11 Myths About Coronavirus, Debunked By Doctors

by JR Thorpe
Originally Published: 
A woman washes her hands as hygiene practice during the spread of the coronavirus. Myths about the c...
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As the novel coronavirus, which causes the disease COVID-19, has been declared a world pandemic, myths, misconceptions, and misinformation are spreading almost as fast, with public health officials and medical professionals working double time to debunk them. Knowing the myths about coronavirus and its symptoms means being able to calm down your panicky coworker before they spread misinformation themselves.

“There are many myths surrounding COVID-19, and that is to be expected given there has been so much media exposure," Dr. Charlotte Hespe, M.B.B.S., DCH., a spokesperson for the Royal Australian College of General Practitioners, tells Bustle. Part of the issue is that scientists are still investigating many aspects of COVID-19, including exactly how it spreads, how severe it can be, and how to treat it. Without concrete answers, misconceptions can flourish.

Myths about coronavirus might start out based on misunderstood statistics, and balloon into a completely different storyline. "Most of the time, these myths are fragmented information coming out of a completely misinformed source," says Dr. Andres Romero, M.D., an infectious disease specialist at Providence Saint John's Health Center in Santa Monica, California. Experts recommend getting your news about coronavirus from official bodies like the World Health Organization, and researching all new information and advice rather than taking it as gospel.

Here are nine myths about coronavirus doctors want you to know about.


"Coronavirus Is Extremely Deadly"

Even if you are diagnosed with novel coronavirus, it's very unlikely that you'll die, experts say. As of March 12, some scientists say the death rate of coronavirus may be closer to 1%; it's a difficult number to assess when many people may be contracting mild forms of the virus and recovering without being tested. Scientific American reported on March 10 that one of the main reasons that Italy has had such a high mortality rate is its aging population; a high proportion of patients who died were in their 80s or 90s.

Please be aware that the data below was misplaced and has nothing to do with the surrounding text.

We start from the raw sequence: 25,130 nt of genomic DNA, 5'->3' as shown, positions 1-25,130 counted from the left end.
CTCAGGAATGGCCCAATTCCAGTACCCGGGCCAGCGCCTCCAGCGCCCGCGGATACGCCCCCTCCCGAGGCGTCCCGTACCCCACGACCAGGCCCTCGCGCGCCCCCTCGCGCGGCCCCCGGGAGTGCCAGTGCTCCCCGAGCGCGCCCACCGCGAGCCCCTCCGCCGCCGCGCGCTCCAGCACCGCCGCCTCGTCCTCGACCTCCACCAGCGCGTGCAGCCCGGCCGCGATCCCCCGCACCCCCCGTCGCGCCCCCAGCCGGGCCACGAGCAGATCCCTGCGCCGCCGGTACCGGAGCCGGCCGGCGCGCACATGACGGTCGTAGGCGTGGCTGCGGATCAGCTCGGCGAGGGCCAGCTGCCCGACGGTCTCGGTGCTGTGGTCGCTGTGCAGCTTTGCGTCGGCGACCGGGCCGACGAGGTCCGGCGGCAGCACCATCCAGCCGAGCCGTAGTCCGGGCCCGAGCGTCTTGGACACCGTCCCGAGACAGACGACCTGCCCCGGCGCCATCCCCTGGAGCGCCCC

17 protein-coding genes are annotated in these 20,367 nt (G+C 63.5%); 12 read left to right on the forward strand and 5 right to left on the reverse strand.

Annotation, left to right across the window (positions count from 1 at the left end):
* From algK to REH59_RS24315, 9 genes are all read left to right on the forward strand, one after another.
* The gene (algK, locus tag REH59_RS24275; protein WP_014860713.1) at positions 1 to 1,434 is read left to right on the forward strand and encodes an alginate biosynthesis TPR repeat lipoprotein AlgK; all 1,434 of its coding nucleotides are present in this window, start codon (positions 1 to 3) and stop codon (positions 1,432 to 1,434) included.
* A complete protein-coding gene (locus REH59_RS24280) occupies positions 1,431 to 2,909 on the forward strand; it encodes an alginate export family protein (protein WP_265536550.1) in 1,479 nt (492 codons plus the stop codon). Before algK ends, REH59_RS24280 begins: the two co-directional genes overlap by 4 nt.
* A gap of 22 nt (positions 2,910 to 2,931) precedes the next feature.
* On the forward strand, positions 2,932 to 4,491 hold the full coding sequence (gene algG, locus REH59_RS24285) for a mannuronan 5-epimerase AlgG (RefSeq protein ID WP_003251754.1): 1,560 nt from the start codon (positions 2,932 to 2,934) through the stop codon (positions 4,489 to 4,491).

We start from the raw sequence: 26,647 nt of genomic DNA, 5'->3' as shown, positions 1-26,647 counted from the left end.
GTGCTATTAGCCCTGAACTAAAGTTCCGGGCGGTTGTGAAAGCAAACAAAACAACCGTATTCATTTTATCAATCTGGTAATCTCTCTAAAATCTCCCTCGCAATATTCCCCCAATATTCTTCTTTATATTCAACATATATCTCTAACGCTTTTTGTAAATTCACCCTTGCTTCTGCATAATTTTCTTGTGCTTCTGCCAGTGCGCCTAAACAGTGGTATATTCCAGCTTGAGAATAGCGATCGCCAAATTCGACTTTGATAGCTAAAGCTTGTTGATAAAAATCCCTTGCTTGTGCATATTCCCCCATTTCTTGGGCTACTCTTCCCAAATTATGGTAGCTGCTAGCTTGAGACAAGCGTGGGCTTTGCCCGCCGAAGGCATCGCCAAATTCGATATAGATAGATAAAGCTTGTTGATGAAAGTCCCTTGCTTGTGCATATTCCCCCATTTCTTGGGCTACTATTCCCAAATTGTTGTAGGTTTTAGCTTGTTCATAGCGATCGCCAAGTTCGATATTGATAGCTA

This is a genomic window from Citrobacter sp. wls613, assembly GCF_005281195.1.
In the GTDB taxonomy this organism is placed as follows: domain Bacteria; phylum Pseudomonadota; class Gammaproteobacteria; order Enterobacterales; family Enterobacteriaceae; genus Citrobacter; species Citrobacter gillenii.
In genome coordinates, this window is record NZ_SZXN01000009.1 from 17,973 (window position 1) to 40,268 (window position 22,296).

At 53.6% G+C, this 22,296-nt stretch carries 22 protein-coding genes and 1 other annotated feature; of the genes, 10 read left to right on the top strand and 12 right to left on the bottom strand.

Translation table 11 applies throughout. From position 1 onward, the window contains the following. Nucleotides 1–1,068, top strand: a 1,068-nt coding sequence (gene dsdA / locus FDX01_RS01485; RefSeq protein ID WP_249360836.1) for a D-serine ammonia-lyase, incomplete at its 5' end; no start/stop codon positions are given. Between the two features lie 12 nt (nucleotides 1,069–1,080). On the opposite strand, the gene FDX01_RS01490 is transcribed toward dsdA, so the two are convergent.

It's also not likely at all that young people who contract the disease will die of it. "For those under 50 years old, the mortality rate is 0.2% and possibly lower," Dr. Allon Mordel M.D., the medical director at K Health and physician at the emergency department of NYU Langone Hospital. As coronavirus spreads and more young people contract it, it may rise or fall.


"Coronavirus Feels Just Like The Flu"

If you feel the pluck of a sore throat and a bit of a sniffle, there's no reason to panic. Flu and coronavirus may have similar symptoms, but they're actually quite different.

"It’s a lung disease, not a stuffy nose disease," Donald G. McNeil Jr., an infectious-disease reporter for the New York Times, said in the paper's daily coronavirus briefing. "Ninety percent of people get a fever, 80% get a dry cough, and then it drops down to 30% get shortness of breath and malaise."

"One important distinction is that while the flu typically does not cause shortness of breath unless it has progressed to pneumonia, shortness of breath is a common symptom of coronavirus," Ramzi Yacoub, chief pharmacy officer at SingleCare, tells Bustle. If you have the standard flu symptoms — fever, chills, muscle aches, cough, and sore throat — but don't feel unable to breathe, it's probable that you're dealing with the common influenza virus.

If you're concerned about your risk, or have traveled to or had contact with somebody traveling from a high-risk country in the past 14 days, it's a good idea to call your medical provider to assess your risk as an individual. When in doubt, stay home from work and minimize your contact with others.


"Specialized Masks Are Essential To Deal With Coronavirus"

You may have seen professional respirator masks, known as N95 masks, everywhere, but you should stop before you buy a packet for everybody you know. "N95 masks are intended to be worn by health care professionals — they are not intended or useful for the public," Dr. Natasha Bhuyan M.D., a family physician with One Medical, tells Bustle.

There's a reason they're only meant to be worn by people dealing directly with the illness: They might not work for anybody else, plus you need training in order to fit them correctly. Right now, health care workers are told to wear N95 masks, eye protection, gowns, and gloves to reduce their risk.

The same advice goes for regular surgical masks. "Based on current available information, we can't say surgical masks add any additional benefit in the prevention of acquiring 2019 novel coronavirus," Romero says. The CDC recommends people who are already sick wear surgical masks to prevent spreading the virus. Everybody else should practice regular hygiene, like washing hands regularly and not touching their nose or mouth, rather than relying on masks to reduce their risk of infection.


“Don’t Go Out To Eat During The Coronavirus Outbreak”

While it's important to be prepared and cautious about the threat of a widespread coronavirus outbreak in the U.S., that doesn't mean avoiding going out to eat, unless you're in an area that's in lockdown or have been told to self-isolate. It's not believed that COVID-19 is foodborne, according to the Food and Agriculture Organization of the United Nations.

Further, as coronavirus has spread, so have incidents of racism and xenophobia against people of Asian descent. Eater reports that businesses in New York's Chinatown have reported severe drops in traffic as a result of the coronavirus, which makes a major difference in the livelihoods of small-business owners.

"It is heartbreaking to see empty restaurants in cities because of COVID-19 fears," Hespe tells Bustle. "Please book a table at your local Chinese-owned restaurant and enjoy a delicious meal."


"You Should Disinfect Yourself With Chlorine To Prevent Coronavirus"